Researchers Build Largest Transparent Fuel Test Assembly In The World

This fuel assembly, which glows a fluorescent green when the structure and fluids are illuminated by a laser, will provide researchers with measurements and information about this specific type of fuel assembly, helping to advance the understanding of advanced reactor fuel assemblies.

By Chris Scoggins, Texas A&M University College of Engineering

Advanced reactor technologies have generated interest for their potential to reduce fossil fuel emissions, improve energy efficiency and cut down on nuclear waste. Researchers with the Department of Nuclear Engineering at Texas A&M University have provided new insights into the workings of an advanced sodium-cooled fast reactor fuel assembly, having used a specialized test facility to measure hydraulic parameters and validate computational tools used in reactor design and testing. The fast reactor assembly design used is significant, not only because of the complex inner knowledge it can provide about advanced reactors, but also because the Texas A&M experiment is using the largest transparent test fuel assembly of its kind to date.

“TerraPower, AREVA and Argonne National Laboratories (ANL) have a strong interest in this new fuel design that will be potentially used in advanced fast reactors,” said Dr. Rodolfo Vaghetto, a research assistant professor with the department and project investigator. “This research is part of the work we do to ensure a new design goes from conceptual to something that you can actually build, operate safely and use to produce clean energy in an efficient way. The high-fidelity experimental data we’ve gathered through this experiment will help improve advanced simulator capabilities and validate state-of-the-art computational codes.”

Fuel assemblies help facilitate the process of power generation in the reactor through fission, a process by which an atom splits and a small amount of mass is converted to energy. In comparison to current reactors, advanced fast reactors produce “fast” neutrons that are not as efficient at creating fission, but are readily received by a specific uranium isotope to become plutonium. Producing the plutonium in this manner gives these conceptual reactors the potential to produce more nuclear fuel than they use, leading to a more efficient, abundant and clean production of energy to meet public needs. While the test assembly is unique in that it is the largest of its kind ever constructed, the researchers have also ensured the measurements taken are accurate through a novel technique, a transparent assembly.

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“Typical test assemblies are encapsulated in a stainless-steel container so you can’t see what’s going on,” Vaghetto said. “We made this assembly in acrylic so we can watch the processes and apply state-of-the-art techniques to measure full-field velocities at different locations inside the test bundle and pressure drops, something that has never been done before at this level of accuracy. That experimental data is then used by other members of this project, like TerraPower and ANL, to compare with their simulations of the assembly on the computational side and validate those tools.”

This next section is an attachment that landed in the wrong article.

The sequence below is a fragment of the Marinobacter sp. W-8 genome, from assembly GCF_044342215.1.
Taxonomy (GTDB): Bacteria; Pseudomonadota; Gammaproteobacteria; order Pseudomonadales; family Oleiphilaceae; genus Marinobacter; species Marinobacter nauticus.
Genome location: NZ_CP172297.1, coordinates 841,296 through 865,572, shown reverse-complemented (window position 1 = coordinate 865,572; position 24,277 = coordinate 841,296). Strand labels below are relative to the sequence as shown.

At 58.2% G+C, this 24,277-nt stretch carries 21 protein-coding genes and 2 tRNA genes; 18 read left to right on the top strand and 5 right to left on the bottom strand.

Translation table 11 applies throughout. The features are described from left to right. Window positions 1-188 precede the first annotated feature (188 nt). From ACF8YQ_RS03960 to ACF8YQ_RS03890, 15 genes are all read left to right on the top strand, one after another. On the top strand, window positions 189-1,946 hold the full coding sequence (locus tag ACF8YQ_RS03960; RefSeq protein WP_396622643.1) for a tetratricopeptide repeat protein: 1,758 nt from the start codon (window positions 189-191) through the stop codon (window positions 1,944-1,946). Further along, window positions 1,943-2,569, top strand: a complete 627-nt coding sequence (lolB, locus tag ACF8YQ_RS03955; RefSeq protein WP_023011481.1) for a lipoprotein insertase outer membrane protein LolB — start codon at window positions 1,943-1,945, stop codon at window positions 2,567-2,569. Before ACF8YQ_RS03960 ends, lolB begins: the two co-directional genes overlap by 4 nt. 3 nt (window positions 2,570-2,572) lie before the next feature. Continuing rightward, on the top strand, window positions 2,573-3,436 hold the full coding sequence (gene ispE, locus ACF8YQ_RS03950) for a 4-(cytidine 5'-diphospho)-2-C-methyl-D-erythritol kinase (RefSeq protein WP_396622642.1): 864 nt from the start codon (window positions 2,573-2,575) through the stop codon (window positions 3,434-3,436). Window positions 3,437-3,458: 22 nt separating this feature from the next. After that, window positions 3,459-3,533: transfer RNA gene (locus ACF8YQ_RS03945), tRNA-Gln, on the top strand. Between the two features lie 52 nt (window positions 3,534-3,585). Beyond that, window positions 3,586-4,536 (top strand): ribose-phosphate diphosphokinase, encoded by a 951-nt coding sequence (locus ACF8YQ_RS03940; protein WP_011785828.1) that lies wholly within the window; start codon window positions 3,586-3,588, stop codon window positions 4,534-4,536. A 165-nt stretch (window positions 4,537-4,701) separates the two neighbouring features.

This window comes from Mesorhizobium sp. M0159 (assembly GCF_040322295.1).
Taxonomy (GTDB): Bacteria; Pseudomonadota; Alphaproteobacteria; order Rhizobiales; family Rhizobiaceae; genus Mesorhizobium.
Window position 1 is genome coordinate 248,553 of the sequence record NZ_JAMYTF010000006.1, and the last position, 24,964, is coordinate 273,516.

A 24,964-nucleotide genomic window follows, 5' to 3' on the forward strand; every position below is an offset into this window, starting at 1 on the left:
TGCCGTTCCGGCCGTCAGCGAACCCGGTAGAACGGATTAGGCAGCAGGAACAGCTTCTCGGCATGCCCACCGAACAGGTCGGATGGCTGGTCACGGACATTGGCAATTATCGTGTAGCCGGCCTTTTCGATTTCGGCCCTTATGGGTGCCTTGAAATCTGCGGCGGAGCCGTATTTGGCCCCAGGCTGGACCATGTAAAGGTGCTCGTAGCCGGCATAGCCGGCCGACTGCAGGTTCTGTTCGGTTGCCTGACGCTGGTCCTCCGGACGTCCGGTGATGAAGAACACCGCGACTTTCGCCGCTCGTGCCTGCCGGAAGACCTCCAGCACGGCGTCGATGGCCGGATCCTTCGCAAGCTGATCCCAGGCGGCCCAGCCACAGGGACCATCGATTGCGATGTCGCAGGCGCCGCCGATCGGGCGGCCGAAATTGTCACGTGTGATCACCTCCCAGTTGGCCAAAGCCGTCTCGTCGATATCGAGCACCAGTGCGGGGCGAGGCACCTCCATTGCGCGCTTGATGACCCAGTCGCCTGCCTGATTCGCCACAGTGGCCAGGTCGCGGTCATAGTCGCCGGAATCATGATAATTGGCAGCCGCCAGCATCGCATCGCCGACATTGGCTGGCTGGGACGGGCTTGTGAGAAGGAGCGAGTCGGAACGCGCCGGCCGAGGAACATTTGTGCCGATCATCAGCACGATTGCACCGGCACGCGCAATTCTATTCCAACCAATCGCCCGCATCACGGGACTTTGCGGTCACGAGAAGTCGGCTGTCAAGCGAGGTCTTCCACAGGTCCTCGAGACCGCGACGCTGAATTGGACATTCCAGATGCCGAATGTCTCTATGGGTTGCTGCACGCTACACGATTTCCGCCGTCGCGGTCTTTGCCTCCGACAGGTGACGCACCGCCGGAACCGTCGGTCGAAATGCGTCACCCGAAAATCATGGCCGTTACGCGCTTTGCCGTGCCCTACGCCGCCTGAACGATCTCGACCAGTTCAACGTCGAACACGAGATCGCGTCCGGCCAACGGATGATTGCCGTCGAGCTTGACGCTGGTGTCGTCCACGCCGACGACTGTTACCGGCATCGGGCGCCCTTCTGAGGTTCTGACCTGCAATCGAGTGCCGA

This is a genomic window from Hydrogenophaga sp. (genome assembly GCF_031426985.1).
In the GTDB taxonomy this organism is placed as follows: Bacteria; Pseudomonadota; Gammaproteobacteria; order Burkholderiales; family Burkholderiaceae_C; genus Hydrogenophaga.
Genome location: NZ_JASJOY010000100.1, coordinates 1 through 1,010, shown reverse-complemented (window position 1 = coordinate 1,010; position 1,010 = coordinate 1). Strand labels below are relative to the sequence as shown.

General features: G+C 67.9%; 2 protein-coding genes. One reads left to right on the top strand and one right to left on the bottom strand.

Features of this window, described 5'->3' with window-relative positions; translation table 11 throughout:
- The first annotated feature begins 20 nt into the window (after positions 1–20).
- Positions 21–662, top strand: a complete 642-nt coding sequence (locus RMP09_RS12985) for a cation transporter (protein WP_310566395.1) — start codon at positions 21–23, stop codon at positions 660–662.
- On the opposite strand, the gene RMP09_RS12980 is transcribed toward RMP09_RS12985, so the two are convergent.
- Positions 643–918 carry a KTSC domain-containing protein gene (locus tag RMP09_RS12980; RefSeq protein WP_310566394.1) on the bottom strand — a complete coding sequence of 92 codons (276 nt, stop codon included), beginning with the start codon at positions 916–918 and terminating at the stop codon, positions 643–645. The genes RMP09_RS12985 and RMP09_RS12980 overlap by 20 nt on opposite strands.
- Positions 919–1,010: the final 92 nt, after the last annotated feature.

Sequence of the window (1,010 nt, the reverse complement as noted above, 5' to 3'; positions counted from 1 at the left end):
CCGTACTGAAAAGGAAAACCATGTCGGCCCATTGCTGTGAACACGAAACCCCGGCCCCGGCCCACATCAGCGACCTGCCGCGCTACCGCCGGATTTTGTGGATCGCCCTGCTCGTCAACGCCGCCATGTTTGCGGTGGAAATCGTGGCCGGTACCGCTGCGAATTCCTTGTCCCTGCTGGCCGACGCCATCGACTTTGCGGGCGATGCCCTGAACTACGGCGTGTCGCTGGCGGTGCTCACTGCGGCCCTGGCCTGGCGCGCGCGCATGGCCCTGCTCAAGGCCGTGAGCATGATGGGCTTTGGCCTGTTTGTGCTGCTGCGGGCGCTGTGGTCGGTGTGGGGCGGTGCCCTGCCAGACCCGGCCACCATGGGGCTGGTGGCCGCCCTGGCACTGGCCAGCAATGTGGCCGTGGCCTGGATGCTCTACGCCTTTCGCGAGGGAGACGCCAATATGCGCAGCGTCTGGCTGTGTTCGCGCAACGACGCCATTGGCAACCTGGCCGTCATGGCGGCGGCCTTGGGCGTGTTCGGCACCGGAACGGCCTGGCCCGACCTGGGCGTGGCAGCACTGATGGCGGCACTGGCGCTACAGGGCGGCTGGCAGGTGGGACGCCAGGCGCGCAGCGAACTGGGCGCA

The project was established in 2015 and is managed by nuclear utility company AREVA (subcontracted through the Department of Energy (DOE)) in partnership with ANL, Texas A&M and TerraPower, the nuclear energy tech conglomerate led by Bill Gates. AREVA’s interest in the project lies in improving advanced reactor technology, which requires accurate analyses of advanced fuel assemblies. In the interest of taking the most accurate measurements possible, the researchers used a specialized fluid that has the same index of refraction as the acrylic of the assembly. They then inject the solution with a fluorescent dye and other seeding particles and expose it to a laser to obtain high-resolution measurements. In their efforts to produce these high-quality measurements, the team had to deal with many challenges.

“We had to find all the right vendors in addition to all the optical testing that we had to do to choose the acrylic the assembly was made of,” Vaghetto said.

The next step for the Texas A&M research team will be to continue experiments on the assembly for further developments, analyzing experimental data and collecting new data using the existing test assembly in partnership with other national and international collaborators.

“There is a lot of interest in this type of geometry design for advanced fast reactors,” Vaghetto said. “This assembly seems to be the number one fuel design right now, and these companies are looking forward in meeting their interests in performing these analyses. Because of the interest in this we’re hoping to get the chance to work on future projects with this assembly.”


This story originally appeared on the College of Engineering website.

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